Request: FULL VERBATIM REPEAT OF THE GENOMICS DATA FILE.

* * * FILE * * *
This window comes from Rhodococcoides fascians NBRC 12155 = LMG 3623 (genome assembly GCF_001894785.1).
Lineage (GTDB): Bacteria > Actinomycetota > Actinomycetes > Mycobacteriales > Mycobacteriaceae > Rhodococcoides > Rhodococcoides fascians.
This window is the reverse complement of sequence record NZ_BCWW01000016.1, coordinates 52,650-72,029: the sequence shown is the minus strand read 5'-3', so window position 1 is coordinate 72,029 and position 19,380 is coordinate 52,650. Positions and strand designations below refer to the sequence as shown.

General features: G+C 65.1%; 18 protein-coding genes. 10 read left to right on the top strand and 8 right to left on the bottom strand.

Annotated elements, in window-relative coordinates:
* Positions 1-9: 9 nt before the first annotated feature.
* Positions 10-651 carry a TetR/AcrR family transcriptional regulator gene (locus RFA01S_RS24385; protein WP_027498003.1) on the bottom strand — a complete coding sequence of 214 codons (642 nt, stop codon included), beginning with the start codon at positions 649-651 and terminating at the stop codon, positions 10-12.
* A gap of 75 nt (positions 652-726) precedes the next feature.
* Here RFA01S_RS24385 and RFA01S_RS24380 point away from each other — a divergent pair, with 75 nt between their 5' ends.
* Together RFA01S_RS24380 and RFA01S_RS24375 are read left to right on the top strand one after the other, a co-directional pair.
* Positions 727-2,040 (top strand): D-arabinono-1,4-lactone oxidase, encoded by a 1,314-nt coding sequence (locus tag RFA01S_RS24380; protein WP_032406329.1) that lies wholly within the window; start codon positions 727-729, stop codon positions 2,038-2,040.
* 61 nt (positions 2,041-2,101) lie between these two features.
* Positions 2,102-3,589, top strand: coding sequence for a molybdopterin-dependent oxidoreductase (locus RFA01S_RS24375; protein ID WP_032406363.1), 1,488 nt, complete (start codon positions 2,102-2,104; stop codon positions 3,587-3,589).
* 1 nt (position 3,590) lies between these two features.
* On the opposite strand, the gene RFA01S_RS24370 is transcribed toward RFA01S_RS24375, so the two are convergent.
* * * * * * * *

This window comes from Rhodococcoides fascians NBRC 12155 = LMG 3623 (genome assembly GCF_001894785.1).
Lineage (GTDB): Bacteria > Actinomycetota > Actinomycetes > Mycobacteriales > Mycobacteriaceae > Rhodococcoides > Rhodococcoides fascians.
This window is the reverse complement of sequence record NZ_BCWW01000016.1, coordinates 52,650-72,029: the sequence shown is the minus strand read 5'-3', so window position 1 is coordinate 72,029 and position 19,380 is coordinate 52,650. Positions and strand designations below refer to the sequence as shown.

General features: G+C 65.1%; 18 protein-coding genes. 10 read left to right on the top strand and 8 right to left on the bottom strand.

Annotated elements, in window-relative coordinates:
* Positions 1-9: 9 nt before the first annotated feature.
* Positions 10-651 carry a TetR/AcrR family transcriptional regulator gene (locus RFA01S_RS24385; protein WP_027498003.1) on the bottom strand — a complete coding sequence of 214 codons (642 nt, stop codon included), beginning with the start codon at positions 649-651 and terminating at the stop codon, positions 10-12.
* A gap of 75 nt (positions 652-726) precedes the next feature.
* Here RFA01S_RS24385 and RFA01S_RS24380 point away from each other — a divergent pair, with 75 nt between their 5' ends.
* Together RFA01S_RS24380 and RFA01S_RS24375 are read left to right on the top strand one after the other, a co-directional pair.
* Positions 727-2,040 (top strand): D-arabinono-1,4-lactone oxidase, encoded by a 1,314-nt coding sequence (locus tag RFA01S_RS24380; protein WP_032406329.1) that lies wholly within the window; start codon positions 727-729, stop codon positions 2,038-2,040.
* 61 nt (positions 2,041-2,101) lie between these two features.
* Positions 2,102-3,589, top strand: coding sequence for a molybdopterin-dependent oxidoreductase (locus RFA01S_RS24375; protein ID WP_032406363.1), 1,488 nt, complete (start codon positions 2,102-2,104; stop codon positions 3,587-3,589).
* 1 nt (position 3,590) lies between these two features.
* On the opposite strand, the gene RFA01S_RS24370 is transcribed toward RFA01S_RS24375, so the two are convergent.